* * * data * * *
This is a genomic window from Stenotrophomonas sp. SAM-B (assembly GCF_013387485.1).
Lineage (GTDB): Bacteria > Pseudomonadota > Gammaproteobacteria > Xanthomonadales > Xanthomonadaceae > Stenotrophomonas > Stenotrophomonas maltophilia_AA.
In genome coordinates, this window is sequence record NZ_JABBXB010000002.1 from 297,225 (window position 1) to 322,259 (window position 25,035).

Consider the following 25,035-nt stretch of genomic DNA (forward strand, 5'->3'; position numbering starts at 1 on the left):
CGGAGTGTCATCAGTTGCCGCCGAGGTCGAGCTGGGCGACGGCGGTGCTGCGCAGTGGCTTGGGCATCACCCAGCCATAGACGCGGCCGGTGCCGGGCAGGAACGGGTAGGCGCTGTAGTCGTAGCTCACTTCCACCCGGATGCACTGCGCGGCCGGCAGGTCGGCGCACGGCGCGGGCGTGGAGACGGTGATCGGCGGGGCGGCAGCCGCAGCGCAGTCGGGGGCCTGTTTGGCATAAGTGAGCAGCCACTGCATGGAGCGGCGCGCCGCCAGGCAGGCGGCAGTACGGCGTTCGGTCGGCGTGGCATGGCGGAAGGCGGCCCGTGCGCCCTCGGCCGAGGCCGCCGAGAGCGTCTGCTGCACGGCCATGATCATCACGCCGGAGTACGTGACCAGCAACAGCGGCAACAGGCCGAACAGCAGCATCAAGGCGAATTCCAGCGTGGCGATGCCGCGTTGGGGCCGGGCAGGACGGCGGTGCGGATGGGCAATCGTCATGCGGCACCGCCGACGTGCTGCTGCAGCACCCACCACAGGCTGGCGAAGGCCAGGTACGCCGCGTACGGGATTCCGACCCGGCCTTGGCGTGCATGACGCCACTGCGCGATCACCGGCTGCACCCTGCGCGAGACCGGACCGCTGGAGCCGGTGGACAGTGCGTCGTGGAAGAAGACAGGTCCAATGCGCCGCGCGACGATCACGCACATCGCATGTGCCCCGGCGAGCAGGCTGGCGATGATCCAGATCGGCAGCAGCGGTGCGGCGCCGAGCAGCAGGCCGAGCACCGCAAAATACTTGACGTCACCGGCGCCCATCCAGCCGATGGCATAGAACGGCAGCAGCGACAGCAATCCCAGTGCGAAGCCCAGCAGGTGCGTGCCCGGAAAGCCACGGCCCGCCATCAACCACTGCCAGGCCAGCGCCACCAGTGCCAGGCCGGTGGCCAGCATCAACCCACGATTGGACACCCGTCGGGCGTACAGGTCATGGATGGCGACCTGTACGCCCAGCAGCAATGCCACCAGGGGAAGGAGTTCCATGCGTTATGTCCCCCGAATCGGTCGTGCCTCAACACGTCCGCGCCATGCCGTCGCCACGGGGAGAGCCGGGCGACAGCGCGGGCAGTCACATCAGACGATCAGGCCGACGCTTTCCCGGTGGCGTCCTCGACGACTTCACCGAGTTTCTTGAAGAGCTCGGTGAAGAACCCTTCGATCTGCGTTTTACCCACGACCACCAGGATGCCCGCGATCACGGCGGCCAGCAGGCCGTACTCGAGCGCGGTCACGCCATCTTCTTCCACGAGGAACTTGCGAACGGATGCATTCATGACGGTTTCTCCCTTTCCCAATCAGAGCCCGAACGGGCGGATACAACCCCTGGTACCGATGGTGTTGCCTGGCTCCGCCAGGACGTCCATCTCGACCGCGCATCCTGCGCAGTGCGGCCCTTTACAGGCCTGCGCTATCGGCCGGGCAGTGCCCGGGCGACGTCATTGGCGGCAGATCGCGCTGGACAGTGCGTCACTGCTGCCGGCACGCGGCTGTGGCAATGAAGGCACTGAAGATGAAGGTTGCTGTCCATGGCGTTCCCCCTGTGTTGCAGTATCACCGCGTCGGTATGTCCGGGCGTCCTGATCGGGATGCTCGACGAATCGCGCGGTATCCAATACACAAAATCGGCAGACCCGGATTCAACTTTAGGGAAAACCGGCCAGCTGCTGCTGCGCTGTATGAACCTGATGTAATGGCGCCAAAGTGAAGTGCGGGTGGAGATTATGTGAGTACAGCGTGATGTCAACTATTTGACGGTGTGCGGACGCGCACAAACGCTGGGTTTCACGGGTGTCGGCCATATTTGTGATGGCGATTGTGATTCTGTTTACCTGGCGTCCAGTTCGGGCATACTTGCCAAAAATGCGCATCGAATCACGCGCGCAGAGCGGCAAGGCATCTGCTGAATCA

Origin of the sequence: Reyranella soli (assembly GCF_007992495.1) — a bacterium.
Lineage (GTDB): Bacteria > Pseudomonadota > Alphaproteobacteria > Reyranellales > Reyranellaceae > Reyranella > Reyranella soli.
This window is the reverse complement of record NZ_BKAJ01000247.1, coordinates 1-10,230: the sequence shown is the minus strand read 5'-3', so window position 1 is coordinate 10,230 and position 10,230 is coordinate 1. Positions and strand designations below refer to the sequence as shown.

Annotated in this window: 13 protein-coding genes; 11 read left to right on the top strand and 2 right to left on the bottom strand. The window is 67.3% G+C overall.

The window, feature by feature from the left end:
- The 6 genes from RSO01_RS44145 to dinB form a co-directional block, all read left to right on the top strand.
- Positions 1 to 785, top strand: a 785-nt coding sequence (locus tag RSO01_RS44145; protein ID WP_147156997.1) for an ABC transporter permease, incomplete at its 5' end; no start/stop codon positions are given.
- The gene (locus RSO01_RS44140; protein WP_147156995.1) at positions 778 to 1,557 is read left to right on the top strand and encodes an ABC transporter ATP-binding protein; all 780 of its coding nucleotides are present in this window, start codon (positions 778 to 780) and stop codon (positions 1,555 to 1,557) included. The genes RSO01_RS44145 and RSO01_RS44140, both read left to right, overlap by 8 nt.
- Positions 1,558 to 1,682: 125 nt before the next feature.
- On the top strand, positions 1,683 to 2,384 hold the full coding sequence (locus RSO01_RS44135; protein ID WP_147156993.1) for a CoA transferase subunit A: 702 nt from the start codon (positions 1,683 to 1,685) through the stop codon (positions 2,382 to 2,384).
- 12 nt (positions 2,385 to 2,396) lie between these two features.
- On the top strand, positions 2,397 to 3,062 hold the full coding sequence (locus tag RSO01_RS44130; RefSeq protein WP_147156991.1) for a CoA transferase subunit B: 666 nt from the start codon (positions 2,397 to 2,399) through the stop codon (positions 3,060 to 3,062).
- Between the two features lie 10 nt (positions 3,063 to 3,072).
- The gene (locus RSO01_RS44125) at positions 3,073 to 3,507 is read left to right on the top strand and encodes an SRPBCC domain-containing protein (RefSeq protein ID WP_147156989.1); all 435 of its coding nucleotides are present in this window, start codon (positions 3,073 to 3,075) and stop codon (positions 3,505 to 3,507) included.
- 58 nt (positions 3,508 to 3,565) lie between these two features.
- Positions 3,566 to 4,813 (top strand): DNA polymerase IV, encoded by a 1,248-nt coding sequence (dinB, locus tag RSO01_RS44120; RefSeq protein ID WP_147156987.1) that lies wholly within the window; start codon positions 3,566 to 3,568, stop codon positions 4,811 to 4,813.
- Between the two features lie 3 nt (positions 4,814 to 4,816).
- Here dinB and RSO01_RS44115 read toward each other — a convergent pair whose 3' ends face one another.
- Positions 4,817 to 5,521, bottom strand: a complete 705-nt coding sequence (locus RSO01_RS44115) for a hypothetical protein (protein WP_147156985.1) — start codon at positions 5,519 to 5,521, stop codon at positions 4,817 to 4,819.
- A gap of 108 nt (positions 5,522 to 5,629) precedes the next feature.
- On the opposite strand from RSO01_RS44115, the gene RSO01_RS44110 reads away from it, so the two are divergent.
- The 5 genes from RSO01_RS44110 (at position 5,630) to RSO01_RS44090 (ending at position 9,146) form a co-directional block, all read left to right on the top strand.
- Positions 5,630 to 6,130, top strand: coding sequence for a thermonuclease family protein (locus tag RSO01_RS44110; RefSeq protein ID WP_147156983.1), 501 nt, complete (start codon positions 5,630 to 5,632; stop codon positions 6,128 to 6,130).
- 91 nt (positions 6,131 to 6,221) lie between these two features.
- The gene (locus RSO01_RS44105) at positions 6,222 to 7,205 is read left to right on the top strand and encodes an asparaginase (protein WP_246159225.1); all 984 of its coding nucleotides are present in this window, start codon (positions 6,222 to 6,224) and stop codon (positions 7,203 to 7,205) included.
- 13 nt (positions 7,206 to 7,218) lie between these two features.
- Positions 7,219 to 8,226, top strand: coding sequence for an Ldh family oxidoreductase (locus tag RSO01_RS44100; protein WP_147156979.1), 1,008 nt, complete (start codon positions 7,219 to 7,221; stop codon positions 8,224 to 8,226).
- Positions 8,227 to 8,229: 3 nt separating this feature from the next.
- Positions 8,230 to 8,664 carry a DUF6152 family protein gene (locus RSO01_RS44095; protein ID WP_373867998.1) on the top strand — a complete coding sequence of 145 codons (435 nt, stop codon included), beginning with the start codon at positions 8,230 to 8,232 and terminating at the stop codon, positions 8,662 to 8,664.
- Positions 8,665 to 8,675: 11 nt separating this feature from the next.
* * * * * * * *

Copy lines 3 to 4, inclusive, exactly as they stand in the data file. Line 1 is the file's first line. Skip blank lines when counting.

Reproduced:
In genome coordinates, this window is sequence record NZ_JABBXB010000002.1 from 297,225 (window position 1) to 322,259 (window position 25,035).

Consider the following 25,035-nt stretch of genomic DNA (forward strand, 5'->3'; position numbering starts at 1 on the left):